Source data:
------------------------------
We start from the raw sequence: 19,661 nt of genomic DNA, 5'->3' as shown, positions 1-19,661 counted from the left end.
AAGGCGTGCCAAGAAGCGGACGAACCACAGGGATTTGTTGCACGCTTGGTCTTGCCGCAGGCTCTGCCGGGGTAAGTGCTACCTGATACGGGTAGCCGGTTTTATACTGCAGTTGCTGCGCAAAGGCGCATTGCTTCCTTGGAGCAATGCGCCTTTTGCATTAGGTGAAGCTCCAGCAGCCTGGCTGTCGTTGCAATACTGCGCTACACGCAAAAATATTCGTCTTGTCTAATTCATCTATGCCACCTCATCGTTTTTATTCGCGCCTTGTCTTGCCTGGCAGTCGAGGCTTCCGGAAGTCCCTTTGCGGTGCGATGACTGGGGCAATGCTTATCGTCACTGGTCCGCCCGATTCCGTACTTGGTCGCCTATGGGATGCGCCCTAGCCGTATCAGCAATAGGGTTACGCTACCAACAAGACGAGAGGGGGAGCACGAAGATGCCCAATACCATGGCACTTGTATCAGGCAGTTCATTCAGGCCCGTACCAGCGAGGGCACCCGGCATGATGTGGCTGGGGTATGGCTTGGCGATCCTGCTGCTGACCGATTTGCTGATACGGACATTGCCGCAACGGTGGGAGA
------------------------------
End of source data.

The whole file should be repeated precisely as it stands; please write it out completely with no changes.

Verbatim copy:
We start from the raw sequence: 19,661 nt of genomic DNA, 5'->3' as shown, positions 1-19,661 counted from the left end.
AAGGCGTGCCAAGAAGCGGACGAACCACAGGGATTTGTTGCACGCTTGGTCTTGCCGCAGGCTCTGCCGGGGTAAGTGCTACCTGATACGGGTAGCCGGTTTTATACTGCAGTTGCTGCGCAAAGGCGCATTGCTTCCTTGGAGCAATGCGCCTTTTGCATTAGGTGAAGCTCCAGCAGCCTGGCTGTCGTTGCAATACTGCGCTACACGCAAAAATATTCGTCTTGTCTAATTCATCTATGCCACCTCATCGTTTTTATTCGCGCCTTGTCTTGCCTGGCAGTCGAGGCTTCCGGAAGTCCCTTTGCGGTGCGATGACTGGGGCAATGCTTATCGTCACTGGTCCGCCCGATTCCGTACTTGGTCGCCTATGGGATGCGCCCTAGCCGTATCAGCAATAGGGTTACGCTACCAACAAGACGAGAGGGGGAGCACGAAGATGCCCAATACCATGGCACTTGTATCAGGCAGTTCATTCAGGCCCGTACCAGCGAGGGCACCCGGCATGATGTGGCTGGGGTATGGCTTGGCGATCCTGCTGCTGACCGATTTGCTGATACGGACATTGCCGCAACGGTGGGAGA